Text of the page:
The European Space Agency's Columbus Orbital Facility is a pressurized, multipurpose laboratory that is slated for addition to the International Space Station during Phase III of ISS construction.
The 11-ton, $1.4 billion lab -- the Agency's major contribution to the ISS -- will be delivered by the Space Shuttle to a berthing site on Node 2, adjacent to the U.S. Laboratory and directly across from the Japanese Experiment Module.
The Facility will accommodate ten racks, five of them for European Space Agency use, the other five for NASA. It will be used primarily for research and experimentation in microgravity conditions for:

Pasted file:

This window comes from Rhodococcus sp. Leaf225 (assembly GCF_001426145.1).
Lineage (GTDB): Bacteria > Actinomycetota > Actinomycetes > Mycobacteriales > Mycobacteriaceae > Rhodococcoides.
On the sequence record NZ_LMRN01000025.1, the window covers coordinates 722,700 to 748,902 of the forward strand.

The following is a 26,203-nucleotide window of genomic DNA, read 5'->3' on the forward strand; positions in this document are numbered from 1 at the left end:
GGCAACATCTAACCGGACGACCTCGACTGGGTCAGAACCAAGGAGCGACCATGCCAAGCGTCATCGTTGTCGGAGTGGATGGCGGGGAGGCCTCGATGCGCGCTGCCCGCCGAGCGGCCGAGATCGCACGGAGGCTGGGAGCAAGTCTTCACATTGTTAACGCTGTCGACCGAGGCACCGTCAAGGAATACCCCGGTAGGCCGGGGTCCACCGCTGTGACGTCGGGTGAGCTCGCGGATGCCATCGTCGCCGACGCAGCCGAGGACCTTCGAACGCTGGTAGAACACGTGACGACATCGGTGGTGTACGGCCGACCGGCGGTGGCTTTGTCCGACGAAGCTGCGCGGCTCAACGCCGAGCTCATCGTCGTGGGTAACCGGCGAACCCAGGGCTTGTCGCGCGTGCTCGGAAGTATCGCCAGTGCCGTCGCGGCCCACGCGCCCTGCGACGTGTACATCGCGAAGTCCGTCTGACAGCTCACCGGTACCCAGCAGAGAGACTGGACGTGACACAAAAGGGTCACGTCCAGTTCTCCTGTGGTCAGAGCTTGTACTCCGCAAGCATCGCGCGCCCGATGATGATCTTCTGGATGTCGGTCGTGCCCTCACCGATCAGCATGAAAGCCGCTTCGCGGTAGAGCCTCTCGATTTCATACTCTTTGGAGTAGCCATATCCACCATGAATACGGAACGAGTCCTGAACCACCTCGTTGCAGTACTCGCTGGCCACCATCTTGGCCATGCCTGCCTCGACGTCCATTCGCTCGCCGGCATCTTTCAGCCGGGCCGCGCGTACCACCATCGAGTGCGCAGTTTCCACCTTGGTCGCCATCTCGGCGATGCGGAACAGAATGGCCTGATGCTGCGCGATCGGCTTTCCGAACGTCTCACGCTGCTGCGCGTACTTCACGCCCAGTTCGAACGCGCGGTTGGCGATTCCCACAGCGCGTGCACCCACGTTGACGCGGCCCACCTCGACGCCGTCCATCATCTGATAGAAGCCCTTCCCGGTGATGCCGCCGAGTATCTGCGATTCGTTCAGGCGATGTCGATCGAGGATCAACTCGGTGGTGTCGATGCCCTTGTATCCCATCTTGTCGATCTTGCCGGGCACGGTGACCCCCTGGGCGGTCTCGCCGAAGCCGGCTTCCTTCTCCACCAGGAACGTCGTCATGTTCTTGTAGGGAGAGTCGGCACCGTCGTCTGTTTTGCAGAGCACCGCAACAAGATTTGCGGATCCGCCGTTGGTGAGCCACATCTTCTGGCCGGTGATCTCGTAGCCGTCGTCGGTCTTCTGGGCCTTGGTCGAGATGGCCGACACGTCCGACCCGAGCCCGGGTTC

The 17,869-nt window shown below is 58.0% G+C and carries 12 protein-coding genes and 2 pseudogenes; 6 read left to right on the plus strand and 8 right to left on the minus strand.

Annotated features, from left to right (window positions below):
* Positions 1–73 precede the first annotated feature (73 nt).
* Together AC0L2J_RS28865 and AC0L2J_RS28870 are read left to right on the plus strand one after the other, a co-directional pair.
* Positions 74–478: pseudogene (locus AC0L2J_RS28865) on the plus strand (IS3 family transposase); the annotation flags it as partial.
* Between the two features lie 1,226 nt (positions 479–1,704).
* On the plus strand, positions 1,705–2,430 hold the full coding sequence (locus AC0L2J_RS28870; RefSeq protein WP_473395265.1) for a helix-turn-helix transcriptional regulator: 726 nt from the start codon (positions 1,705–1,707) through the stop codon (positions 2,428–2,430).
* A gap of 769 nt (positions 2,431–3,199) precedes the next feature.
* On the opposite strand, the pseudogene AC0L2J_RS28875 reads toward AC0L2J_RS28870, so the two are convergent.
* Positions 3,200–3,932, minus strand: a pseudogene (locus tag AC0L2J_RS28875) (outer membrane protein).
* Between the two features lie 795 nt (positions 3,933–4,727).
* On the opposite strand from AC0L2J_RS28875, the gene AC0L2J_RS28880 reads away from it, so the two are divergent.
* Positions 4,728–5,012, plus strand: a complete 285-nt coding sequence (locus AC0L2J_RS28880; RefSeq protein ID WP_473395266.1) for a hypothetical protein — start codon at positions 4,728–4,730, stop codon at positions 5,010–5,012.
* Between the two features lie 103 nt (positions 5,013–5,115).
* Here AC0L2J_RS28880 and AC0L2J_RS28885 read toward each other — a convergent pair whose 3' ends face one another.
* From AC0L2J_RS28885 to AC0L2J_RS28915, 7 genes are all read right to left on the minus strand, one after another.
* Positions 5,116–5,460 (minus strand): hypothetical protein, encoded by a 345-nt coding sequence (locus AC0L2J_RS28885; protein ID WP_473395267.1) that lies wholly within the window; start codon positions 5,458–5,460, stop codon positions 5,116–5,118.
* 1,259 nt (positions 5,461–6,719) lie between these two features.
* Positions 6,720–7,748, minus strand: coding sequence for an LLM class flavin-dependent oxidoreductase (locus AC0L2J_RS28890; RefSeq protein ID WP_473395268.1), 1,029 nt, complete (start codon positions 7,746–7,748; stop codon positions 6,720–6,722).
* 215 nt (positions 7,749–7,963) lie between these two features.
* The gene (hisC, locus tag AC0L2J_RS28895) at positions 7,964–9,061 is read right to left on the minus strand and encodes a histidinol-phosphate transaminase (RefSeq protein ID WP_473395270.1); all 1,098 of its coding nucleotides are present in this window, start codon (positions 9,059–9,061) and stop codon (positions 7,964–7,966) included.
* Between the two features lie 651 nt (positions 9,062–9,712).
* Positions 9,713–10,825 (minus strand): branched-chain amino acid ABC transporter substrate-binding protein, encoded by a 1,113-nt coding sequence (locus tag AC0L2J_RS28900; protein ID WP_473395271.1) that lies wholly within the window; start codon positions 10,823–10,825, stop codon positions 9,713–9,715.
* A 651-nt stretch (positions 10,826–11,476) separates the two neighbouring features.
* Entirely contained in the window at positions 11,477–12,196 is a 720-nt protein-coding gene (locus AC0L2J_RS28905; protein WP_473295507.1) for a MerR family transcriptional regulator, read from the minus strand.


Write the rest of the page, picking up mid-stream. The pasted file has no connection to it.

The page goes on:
- Microgravity Sciences, to study processes that are obscured by gravity on Earth, and to test physical theories at levels of accuracy that are impossible on Earth -- again, due to the planet's gravity.
- Fluid Physics, to learn the behavior and properties of fluids in microgravity and develop techniques to improve oil spill recovery techniques, tracking of ground water contaminants, optical lens fabrication and many other processes.
- Life Sciences, to learn how flora and fauna growth and disease occur in microgravity and to convert what is learned into strategies for dealing with disease and disability on Earth.
DaimlerBenz Aerospace of Bremen, Germany is the development prime contractor under an approximately $930 million contract. Alenia Spazio of Turin, Italy is the prime contractor for the primary Columbus structure and other critical elements under contracts valued at approximately $700 million.